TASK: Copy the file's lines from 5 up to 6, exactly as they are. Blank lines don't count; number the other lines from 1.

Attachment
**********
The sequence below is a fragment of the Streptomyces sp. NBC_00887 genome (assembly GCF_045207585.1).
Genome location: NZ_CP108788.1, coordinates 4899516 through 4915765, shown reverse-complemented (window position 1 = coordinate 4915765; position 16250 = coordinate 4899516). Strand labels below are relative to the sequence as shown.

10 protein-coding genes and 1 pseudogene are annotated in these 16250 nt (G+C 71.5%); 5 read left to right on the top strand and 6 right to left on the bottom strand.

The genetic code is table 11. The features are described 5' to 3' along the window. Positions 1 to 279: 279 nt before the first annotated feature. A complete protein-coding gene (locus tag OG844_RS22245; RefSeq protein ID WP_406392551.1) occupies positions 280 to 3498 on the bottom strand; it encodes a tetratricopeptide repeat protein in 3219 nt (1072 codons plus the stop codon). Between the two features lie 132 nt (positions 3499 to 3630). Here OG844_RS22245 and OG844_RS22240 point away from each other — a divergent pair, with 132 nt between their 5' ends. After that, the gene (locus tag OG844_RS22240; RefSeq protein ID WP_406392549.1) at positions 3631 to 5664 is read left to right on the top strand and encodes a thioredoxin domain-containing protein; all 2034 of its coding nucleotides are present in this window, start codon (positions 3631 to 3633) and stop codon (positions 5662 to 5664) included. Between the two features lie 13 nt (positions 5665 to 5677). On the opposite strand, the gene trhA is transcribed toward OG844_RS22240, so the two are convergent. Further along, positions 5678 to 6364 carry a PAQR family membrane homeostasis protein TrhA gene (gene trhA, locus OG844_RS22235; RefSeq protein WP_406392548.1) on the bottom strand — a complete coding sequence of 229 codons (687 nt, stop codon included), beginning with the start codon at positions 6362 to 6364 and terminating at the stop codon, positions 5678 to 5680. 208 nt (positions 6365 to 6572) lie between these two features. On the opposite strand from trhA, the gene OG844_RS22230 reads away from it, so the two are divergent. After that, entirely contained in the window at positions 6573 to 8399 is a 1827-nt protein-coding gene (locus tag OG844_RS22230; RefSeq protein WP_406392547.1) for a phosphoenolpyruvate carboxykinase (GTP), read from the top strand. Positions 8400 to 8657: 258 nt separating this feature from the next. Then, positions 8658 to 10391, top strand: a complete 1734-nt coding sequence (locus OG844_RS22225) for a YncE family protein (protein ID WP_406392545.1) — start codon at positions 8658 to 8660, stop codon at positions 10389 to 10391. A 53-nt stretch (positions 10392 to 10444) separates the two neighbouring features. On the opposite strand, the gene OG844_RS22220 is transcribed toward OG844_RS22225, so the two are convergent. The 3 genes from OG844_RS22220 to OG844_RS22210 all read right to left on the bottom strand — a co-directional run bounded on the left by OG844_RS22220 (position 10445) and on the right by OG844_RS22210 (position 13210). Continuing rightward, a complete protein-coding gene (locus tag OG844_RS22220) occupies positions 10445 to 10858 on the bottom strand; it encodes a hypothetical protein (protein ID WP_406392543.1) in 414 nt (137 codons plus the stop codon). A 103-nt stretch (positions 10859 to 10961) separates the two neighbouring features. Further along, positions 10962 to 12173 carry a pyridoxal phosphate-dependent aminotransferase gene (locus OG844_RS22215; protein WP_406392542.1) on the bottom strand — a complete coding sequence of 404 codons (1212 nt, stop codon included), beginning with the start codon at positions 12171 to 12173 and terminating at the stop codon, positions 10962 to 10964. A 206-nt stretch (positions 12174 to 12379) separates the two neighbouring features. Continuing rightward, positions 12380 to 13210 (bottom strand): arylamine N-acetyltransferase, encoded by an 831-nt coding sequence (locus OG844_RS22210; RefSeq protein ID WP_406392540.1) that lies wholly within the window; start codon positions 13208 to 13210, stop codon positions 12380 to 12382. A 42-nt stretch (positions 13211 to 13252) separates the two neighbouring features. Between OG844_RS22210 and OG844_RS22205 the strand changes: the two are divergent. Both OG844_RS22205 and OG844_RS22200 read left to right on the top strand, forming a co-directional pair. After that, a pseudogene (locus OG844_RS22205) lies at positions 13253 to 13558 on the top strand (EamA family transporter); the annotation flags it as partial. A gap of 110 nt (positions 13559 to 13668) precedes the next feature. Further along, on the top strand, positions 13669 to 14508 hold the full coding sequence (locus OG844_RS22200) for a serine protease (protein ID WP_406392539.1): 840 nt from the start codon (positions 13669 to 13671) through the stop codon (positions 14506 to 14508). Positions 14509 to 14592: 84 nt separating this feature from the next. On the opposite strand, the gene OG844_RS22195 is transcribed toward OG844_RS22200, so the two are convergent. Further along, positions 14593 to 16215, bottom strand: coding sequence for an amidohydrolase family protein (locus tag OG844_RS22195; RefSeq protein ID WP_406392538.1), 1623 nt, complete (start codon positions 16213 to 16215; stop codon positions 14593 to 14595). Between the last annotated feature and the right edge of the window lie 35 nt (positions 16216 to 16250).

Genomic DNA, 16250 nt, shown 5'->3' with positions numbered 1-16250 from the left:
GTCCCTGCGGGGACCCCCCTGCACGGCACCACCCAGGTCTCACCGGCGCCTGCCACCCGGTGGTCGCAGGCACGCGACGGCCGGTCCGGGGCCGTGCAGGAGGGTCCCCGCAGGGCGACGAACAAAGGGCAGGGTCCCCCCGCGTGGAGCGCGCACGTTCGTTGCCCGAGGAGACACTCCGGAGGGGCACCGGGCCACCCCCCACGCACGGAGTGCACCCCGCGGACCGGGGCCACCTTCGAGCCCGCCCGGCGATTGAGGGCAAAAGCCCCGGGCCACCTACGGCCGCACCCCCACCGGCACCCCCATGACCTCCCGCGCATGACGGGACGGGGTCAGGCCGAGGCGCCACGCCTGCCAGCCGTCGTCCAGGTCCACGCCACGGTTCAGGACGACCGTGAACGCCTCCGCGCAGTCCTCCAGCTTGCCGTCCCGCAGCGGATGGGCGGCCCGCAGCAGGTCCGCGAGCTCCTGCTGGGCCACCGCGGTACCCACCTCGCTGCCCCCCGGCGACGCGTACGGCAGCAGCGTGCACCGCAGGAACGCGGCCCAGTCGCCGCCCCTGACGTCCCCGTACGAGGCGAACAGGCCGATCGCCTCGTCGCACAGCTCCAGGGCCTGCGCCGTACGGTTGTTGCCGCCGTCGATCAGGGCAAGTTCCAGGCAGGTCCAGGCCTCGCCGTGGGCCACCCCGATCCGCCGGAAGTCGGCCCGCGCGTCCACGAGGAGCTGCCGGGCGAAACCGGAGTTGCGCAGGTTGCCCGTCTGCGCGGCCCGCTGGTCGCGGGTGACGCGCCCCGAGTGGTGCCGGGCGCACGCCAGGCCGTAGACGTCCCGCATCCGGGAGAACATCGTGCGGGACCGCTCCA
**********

Genomic DNA, 16250 nt, shown 5'->3' with positions numbered 1-16250 from the left:
GTCCCTGCGGGGACCCCCCTGCACGGCACCACCCAGGTCTCACCGGCGCCTGCCACCCGGTGGTCGCAGGCACGCGACGGCCGGTCCGGGGCCGTGCAGGAGGGTCCCCGCAGGGCGACGAACAAAGGGCAGGGTCCCCCCGCGTGGAGCGCGCACGTTCGTTGCCCGAGGAGACACTCCGGAGGGGCACCGGGCCACCCCCCACGCACGGAGTGCACCCCGCGGACCGGGGCCACCTTCGAGCCCGCCCGGCGATTGAGGGCAAAAGCCCCGGGCCACCTACGGCCGCACCCCCACCGGCACCCCCATGACCTCCCGCGCATGACGGGACGGGGTCAGGCCGAGGCGCCACGCCTGCCAGCCGTCGTCCAGGTCCACGCCACGGTTCAGGACGACCGTGAACGCCTCCGCGCAGTCCTCCAGCTTGCCGTCCCGCAGCGGATGGGCGGCCCGCAGCAGGTCCGCGAGCTCCTGCTGGGCCACCGCGGTACCCACCTCGCTGCCCCCCGGCGACGCGTACGGCAGCAGCGTGCACCGCAGGAACGCGGCCCAGTCGCCGCCCCTGACGTCCCCGTACGAGGCGAACAGGCCGATCGCCTCGTCGCACAGCTCCAGGGCCTGCGCCGTACGGTTGTTGCCGCCGTCGATCAGGGCAAGTTCCAGGCAGGTCCAGGCCTCGCCGTGGGCCACCCCGATCCGCCGGAAGTCGGCCCGCGCGTCCACGAGGAGCTGCCGGGCGAAACCGGAGTTGCGCAGGTTGCCCGTCTGCGCGGCCCGCTGGTCGCGGGTGACGCGCCCCGAGTGGTGCCGGGCGCACGCCAGGCCGTAGACGTCCCGCATCCGGGAGAACATCGTGCGGGACCGCTCCA